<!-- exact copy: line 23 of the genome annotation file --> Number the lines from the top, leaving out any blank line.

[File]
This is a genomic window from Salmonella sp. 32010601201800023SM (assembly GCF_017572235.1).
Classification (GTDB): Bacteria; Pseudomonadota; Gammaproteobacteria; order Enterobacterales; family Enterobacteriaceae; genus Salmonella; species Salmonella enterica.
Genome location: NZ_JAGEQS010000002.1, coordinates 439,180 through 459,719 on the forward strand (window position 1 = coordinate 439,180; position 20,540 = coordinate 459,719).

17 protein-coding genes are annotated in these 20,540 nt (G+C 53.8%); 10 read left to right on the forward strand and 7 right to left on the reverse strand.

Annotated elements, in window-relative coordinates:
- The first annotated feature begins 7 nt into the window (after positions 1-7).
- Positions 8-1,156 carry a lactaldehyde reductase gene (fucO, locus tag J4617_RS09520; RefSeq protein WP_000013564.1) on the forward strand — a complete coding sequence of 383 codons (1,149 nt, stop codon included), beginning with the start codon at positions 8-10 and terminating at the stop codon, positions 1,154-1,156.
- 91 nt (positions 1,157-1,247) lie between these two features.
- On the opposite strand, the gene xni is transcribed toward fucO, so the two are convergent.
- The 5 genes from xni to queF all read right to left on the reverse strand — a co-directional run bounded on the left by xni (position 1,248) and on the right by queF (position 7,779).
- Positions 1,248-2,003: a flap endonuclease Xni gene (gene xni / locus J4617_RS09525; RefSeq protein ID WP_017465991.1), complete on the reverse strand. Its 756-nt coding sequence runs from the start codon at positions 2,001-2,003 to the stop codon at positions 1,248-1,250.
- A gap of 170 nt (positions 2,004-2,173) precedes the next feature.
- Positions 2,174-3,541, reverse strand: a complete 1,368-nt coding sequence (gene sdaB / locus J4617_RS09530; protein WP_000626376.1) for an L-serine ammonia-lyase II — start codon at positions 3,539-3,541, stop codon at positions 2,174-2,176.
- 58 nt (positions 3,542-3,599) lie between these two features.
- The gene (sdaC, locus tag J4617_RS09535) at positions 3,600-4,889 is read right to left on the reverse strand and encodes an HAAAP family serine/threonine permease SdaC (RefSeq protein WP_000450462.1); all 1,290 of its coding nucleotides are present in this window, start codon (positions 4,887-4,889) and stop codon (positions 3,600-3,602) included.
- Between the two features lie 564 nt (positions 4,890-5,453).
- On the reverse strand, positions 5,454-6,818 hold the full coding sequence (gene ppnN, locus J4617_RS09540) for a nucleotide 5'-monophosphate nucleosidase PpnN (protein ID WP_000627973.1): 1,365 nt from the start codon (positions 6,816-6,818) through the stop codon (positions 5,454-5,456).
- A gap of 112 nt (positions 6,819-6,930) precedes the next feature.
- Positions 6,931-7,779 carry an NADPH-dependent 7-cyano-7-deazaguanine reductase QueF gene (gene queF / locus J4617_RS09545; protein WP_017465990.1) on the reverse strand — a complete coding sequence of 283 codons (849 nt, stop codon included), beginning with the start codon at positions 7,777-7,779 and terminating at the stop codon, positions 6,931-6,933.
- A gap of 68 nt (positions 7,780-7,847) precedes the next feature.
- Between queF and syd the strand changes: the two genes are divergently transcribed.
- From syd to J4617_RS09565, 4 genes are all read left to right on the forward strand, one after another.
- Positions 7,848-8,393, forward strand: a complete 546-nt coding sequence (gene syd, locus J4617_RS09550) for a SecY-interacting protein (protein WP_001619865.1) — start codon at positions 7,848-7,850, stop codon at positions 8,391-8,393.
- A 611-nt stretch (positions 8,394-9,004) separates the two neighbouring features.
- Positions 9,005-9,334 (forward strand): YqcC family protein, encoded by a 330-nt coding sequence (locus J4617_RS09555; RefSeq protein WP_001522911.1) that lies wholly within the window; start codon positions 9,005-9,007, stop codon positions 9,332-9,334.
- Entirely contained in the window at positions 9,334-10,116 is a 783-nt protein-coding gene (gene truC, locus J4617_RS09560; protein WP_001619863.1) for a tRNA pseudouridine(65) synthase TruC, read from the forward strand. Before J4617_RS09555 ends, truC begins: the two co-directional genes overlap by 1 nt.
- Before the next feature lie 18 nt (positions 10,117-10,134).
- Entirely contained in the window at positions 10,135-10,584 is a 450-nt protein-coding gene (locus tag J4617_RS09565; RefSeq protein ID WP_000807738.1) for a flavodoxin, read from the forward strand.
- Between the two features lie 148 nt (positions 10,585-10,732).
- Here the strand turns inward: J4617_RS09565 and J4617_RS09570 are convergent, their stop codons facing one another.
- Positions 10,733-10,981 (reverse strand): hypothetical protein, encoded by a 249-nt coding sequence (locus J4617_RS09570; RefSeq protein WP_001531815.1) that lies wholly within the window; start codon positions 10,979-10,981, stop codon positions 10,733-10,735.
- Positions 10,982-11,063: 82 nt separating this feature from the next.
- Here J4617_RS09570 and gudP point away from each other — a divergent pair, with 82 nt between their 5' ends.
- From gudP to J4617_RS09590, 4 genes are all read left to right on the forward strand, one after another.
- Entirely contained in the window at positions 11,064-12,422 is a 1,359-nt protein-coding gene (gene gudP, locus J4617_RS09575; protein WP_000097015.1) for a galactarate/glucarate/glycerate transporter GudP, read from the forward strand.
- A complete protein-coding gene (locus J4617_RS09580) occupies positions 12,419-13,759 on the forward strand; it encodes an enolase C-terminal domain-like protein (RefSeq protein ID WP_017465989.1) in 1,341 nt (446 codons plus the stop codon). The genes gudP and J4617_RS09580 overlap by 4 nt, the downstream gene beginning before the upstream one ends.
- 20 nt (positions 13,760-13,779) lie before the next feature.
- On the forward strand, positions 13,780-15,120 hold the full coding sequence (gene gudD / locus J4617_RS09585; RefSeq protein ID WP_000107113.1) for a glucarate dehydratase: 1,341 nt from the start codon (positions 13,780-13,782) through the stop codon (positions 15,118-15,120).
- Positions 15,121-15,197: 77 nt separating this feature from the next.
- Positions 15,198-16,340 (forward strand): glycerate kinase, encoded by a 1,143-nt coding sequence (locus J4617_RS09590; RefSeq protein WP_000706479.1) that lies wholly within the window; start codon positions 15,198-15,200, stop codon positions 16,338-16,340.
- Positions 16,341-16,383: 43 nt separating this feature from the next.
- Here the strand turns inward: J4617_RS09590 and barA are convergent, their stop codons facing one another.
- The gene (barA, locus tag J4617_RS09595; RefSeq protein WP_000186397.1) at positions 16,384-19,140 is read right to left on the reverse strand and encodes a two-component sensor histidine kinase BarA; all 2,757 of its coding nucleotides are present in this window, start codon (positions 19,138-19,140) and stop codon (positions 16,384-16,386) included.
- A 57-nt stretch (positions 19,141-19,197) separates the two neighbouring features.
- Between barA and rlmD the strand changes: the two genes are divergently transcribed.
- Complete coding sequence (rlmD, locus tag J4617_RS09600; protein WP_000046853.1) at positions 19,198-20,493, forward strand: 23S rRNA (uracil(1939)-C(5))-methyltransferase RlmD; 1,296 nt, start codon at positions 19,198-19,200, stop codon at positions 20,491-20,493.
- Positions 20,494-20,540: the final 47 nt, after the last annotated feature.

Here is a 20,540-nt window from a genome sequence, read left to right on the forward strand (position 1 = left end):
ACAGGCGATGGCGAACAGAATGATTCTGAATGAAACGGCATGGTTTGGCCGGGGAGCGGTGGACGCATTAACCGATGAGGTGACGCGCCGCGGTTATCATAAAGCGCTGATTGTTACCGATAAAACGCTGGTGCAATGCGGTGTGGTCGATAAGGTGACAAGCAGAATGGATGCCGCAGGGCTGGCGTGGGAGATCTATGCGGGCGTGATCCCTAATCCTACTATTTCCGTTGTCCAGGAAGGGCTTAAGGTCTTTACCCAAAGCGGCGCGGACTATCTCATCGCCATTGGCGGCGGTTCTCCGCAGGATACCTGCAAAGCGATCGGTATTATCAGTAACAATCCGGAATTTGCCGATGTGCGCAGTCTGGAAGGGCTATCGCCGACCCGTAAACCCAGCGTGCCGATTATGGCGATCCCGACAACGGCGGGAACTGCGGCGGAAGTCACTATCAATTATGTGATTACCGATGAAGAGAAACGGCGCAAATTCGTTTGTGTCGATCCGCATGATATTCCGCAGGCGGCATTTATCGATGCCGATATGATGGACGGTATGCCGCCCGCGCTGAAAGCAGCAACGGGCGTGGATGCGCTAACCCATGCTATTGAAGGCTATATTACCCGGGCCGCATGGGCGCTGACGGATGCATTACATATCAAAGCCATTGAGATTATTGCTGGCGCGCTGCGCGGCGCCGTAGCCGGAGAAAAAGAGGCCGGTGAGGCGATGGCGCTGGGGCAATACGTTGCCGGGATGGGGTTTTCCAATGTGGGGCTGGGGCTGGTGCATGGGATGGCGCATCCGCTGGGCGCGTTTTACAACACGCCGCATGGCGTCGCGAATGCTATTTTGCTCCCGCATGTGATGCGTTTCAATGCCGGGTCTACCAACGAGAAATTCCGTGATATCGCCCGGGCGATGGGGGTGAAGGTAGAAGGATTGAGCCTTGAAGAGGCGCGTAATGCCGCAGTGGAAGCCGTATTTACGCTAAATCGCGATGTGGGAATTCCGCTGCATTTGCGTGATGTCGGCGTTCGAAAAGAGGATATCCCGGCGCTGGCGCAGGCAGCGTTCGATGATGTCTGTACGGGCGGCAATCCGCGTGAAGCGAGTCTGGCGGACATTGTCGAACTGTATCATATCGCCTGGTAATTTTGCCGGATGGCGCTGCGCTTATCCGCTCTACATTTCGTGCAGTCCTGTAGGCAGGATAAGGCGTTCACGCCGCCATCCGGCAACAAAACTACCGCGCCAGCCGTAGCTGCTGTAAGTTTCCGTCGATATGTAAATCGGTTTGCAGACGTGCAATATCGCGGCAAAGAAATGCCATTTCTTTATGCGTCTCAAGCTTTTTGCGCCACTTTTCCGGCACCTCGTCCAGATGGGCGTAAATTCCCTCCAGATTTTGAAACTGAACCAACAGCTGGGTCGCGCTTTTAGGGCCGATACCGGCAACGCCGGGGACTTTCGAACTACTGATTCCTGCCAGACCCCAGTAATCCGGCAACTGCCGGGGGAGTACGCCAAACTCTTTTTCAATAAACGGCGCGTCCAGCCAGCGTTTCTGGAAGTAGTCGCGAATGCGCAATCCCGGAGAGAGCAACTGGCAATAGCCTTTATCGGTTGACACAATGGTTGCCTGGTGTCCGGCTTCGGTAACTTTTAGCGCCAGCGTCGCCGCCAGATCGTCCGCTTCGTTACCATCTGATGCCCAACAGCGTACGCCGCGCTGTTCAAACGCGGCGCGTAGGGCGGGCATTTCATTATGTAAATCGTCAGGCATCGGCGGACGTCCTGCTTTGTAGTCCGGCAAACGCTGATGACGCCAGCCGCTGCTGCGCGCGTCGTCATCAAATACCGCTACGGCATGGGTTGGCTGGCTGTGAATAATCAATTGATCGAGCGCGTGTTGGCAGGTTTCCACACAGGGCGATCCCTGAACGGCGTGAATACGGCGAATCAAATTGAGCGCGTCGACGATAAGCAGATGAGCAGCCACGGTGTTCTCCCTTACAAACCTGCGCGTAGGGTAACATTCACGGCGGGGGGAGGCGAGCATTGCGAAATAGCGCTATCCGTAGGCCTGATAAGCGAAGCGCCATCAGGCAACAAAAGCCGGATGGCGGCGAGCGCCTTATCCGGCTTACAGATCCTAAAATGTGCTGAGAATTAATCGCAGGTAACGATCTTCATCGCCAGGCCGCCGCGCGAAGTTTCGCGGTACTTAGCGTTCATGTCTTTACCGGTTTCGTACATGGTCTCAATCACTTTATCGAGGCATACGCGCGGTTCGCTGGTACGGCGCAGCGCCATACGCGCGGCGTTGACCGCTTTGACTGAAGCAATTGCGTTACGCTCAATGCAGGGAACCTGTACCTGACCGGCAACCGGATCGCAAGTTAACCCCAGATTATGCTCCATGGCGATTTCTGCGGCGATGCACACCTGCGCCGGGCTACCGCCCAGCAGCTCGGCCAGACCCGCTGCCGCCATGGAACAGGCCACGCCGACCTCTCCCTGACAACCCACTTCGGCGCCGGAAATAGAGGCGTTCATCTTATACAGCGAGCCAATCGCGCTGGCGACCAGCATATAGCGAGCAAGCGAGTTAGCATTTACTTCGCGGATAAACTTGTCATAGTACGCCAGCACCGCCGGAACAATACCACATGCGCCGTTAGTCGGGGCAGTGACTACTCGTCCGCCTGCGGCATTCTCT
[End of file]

- Positions 7,848-8,393, forward strand: a complete 546-nt coding sequence (gene syd, locus J4617_RS09550) for a SecY-interacting protein (protein WP_001619865.1) — start codon at positions 7,848-7,850, stop codon at positions 8,391-8,393.